At present, it is unclear why such differences in mAChR control of DA release by M2/M4 mAChRs would exist between dorsal and ventral striatum. It is currently unknown whether these differences are attributable to different expression/role of M4Rs versus M2Rs in cholinergic interneurons that innervate each territory, or a different basal ACh tone at nAChRs, or whether there are other intrinsic regional differences in cholinergic interneurons including compensatory adaptations that can accommodate loss of M2Rs in NAc but not in dorsal striatum. There is no comparative study of expression/function of mAChRs in regulation of cholinergic activity in dorsal versus ventral striatum and no evidence for a difference in the levels of ACh reaching nAChRs (Exley et al., 2008). There are however, reports that mAChRs are found at higher levels in ventral than dorsal striatum in rats (Tayebati et al., 2004) and that cholinergic interneurons in limbic/prefrontal versus sensorimotor territories can be differentiated by different expression levels of other types of receptors (μ-opioid; Jabourian et al., 2005). Thus, distinct muscarinic mechanisms/receptors in subpopulations of cholinergic interneurons may explain the differing mAChR control of DA release in dorsal striatum and NAc. These regional differences in M2/M4 function could ultimately be exploited for discrete modulation of DA/ACh. For example, ACh/DA function might be modified selectively in NAc by activation of M4Rs, and in dorsal striatum by M2R inhibition. It is possible that regional differences may exist due to differential intracellular coupling of M2- and M4-mAChRs on cholinergic interneurons in different striatal regions, or perhaps differential expression of M2- and M4-mAChRs on cholinergic interneurons in these two regions. Further electrophysiological characterization of cholinergic interneurons in mice lacking M2- or M4-mAChRs may shed light on potential differences between dorsal and ventral striatum, and is currently underway.

Summary and Perspective

Striatal nAChRs and mAChRs powerfully modulate DA transmission in a manner that varies with presynaptic activity in DA neurons. This regulation can strongly influence how DA synapses transmit discrete bursts in neuronal activity that signal events of motivational salience, and in turn will influence all DA-dependent functions of the striatum. Intriguingly, cholinergic modulation of DA transmission within striatum is via regionally specific portfolios of nicotinic (Exley et al., 2008, 2011) and muscarinic (Threlfell et al., 2010) receptors (Figure 2), which may ultimately enable region-specific targeting of striatal function. For example, ACh/DA function within striatum could be modified selectively in NAc by activation of M4Rs, and in dorsal striatum by M2R inhibition. A specific nAChR such as the α4α6β2*-nAChR in NAc might be a target to exploit in the treatment of nicotine addiction. There are longstanding notions that there is a postsynaptic antagonistic balance between striatal ACh and DA and that antimuscarinic therapies are useful in diseases like Parkinson’s and dystonia (e.g., see Pisani et al., 2007). The suppression of striatal ACh release by M2/M4 autoreceptors together with the effects of M2/M4 receptor activation on DA transmission reviewed here give support to the notion that enhancers of muscarinic M2/M4 receptor function might be a useful therapy in such disorders (Pisani et al., 2007). More generally, these data also highlight that regulation of DA neurotransmission by a given neuromodulator is not fixed, or unidirectional; it can be variable and bidirectional in an activity-dependent manner, a principle which may apply equally to other neuromodulators and neurotransmitters.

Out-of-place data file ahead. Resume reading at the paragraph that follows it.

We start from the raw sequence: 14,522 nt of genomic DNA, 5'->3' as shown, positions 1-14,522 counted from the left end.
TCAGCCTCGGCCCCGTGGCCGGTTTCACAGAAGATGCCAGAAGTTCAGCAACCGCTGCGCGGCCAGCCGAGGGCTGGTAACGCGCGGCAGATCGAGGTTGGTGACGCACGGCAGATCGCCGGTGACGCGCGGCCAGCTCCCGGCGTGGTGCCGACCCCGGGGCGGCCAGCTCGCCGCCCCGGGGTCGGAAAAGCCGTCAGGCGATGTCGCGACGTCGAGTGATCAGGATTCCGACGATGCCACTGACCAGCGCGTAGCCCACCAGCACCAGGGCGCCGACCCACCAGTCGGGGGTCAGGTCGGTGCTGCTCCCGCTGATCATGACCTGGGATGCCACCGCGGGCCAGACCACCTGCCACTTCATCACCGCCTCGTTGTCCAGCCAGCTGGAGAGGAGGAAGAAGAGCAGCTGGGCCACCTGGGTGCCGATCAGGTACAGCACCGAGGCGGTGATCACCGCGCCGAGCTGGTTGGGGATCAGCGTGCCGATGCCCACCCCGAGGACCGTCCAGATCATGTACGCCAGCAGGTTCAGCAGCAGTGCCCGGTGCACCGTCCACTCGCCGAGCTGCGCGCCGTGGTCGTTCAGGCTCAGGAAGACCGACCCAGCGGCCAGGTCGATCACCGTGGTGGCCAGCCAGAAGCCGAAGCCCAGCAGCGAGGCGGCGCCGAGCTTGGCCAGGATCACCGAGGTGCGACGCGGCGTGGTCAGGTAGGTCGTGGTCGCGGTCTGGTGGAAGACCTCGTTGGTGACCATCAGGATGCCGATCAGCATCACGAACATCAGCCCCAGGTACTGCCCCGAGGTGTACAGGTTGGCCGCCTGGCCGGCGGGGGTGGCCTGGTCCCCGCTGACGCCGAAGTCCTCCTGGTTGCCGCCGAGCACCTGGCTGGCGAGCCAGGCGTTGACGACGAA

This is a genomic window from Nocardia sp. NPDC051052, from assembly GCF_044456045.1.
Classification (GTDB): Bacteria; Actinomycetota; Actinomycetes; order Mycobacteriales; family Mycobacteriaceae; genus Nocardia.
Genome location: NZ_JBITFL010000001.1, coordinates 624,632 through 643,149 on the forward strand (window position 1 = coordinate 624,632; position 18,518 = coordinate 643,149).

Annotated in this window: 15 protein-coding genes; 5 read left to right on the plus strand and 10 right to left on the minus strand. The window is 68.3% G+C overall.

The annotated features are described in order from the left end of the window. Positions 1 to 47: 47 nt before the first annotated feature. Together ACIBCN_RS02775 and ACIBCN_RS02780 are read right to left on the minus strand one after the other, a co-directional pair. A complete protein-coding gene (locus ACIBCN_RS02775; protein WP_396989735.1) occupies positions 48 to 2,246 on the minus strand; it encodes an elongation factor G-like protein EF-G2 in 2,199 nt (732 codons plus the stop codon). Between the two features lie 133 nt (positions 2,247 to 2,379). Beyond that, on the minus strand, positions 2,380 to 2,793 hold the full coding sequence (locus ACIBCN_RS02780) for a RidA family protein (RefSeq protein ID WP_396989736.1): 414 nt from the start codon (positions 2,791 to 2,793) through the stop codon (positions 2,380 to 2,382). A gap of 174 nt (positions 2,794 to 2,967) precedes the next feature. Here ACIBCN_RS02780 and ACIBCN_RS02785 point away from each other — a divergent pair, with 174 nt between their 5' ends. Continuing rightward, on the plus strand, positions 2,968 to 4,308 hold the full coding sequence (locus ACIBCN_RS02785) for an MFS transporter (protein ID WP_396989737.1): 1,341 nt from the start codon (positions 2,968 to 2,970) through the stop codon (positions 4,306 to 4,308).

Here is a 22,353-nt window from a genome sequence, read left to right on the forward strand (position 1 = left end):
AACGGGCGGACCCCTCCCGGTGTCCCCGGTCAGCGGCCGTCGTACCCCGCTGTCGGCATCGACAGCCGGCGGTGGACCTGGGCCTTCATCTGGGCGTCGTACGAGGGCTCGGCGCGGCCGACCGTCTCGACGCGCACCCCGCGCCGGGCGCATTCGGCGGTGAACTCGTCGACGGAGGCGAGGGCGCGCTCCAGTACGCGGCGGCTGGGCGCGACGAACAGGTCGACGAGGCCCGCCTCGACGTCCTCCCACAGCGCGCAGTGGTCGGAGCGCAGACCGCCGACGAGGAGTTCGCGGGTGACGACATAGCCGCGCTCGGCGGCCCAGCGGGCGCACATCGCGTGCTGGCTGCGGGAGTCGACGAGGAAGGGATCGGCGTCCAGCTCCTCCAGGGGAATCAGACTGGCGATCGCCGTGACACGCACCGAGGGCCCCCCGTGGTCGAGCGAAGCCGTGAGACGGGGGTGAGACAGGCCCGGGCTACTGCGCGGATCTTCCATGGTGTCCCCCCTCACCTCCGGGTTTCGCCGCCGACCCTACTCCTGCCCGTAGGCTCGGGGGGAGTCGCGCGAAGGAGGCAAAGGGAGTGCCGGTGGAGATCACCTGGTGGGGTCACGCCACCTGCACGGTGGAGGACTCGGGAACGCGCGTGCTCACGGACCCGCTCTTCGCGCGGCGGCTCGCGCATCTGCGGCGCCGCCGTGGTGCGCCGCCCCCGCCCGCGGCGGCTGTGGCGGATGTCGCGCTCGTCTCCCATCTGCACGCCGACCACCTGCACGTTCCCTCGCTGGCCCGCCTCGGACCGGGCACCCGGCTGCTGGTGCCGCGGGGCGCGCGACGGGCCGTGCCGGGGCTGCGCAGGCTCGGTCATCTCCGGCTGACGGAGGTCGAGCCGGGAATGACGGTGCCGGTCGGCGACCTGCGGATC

FIGURE 2
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Figure 2. Scheme illustrating cholinergic regulation of dopamine (DA) release during burst and non-burst activity in DA axons and nAChR/mAChR subtypes responsible in CPu and NAc. Left, When mAChRs are inactive under control conditions, endogenous acetylcholine (ACh) released from tonically active striatal cholinergic interneurons (ChIs) maintains ACh tone at β2*-nAChRs on dopaminergic axons. This tonic β2*-nAChR activity ensures that DA release has a high probability of occurring in response to a single stimulus pulse. Short-term synaptic depression follows such DA release and limits re-release by successive pulses within bursts, i.e., DA release is insensitive to frequency. Center, Activation of mAChR autoreceptors on ChIs (e.g., with mAChR agonist Oxo-M) reduces ACh tone at β2*-nAChRs on DA axon terminals, thereby reducing DA release probability by a single stimulus, relieving short-term depression and increasing the relative probability of release at subsequent action potentials. After reduction of ACh tone at β2*-nAChRs by activation of mAChR autoreceptors on ChIs, or blockade/desensitization of nAChRs, DA release becomes more sensitive to frequency of presynaptic activity (see Rice and Cragg, 2004; Exley and Cragg, 2008). Right, mAChR subtypes and nAChR subunits that regulate DA availability differ between dorsal and ventral striatal subterritories. In dorsal striatum (CPu), M2, and M4 populations of mAChRs, and α6*- and α4*-nAChRs appear to modulate DA release. In ventral striatum (NAc), only M4 mAChRs and α4α6*-nAChRs appear to modulate DA release.